(b) The Scheme will not apply to those employees who have already submitted their resignation as on date; (c) Employees who are under bond/agreement will also not be eligible for voluntary retirement unless they fulfill the bond/agreement obligations.
As per Clause 7, the eligible employee may submit application in the prescribed form for voluntary retirement under the Scheme to the Managing Director through proper channel.
Clause 8.1 reads thus:
"Notwithstanding any of the aforesaid provisions, the Scheme does not confer any right on an employee to have the request for voluntary retirement accepted by the management.
The management shall have full discretion to accept or reject the request from any employee for voluntary retirement viewing the organizational requirement and any other relevant factors in this regard." Para 2 of the prescribed application form is to the following effect:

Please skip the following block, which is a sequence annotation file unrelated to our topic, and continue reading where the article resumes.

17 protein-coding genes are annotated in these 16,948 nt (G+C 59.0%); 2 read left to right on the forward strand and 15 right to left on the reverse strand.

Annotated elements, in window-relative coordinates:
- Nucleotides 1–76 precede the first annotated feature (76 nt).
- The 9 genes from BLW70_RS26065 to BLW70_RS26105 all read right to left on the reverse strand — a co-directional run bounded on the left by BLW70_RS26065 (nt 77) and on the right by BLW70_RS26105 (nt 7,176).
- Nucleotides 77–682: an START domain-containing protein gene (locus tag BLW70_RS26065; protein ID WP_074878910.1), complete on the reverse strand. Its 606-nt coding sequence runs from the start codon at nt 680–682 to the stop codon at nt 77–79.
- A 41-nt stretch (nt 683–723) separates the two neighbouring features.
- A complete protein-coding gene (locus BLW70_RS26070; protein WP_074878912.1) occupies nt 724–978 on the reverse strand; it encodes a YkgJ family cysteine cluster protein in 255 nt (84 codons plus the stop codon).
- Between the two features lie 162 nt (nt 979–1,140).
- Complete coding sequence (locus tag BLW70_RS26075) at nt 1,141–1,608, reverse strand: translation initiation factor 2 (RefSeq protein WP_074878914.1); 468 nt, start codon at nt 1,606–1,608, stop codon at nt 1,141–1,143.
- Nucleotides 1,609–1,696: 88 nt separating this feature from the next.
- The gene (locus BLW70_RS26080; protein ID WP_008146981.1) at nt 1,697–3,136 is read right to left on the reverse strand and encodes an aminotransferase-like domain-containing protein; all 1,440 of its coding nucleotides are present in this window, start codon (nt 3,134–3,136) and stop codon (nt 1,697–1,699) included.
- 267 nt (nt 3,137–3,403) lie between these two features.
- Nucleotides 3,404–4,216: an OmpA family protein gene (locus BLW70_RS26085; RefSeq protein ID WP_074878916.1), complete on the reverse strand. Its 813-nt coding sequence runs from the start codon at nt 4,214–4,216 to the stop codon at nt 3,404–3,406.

"I, of my own accord and without any external pressure and coercion, am opting to voluntary retirement under the said Scheme. I shall be obliged if you kindly accept my option for voluntary retirement with immediate effect." (Emphasis supplied) There is no dispute that the appellant was eligible to apply for voluntary retirement having completed nearly 23 years' service and 42 years of age; there was no impediment coming in the way of the appellant for seeking voluntary retirement as per clause 5 of the Scheme. The application made in the prescribed form as per the Scheme contemplates acceptance of option for voluntary retirement with immediate effect.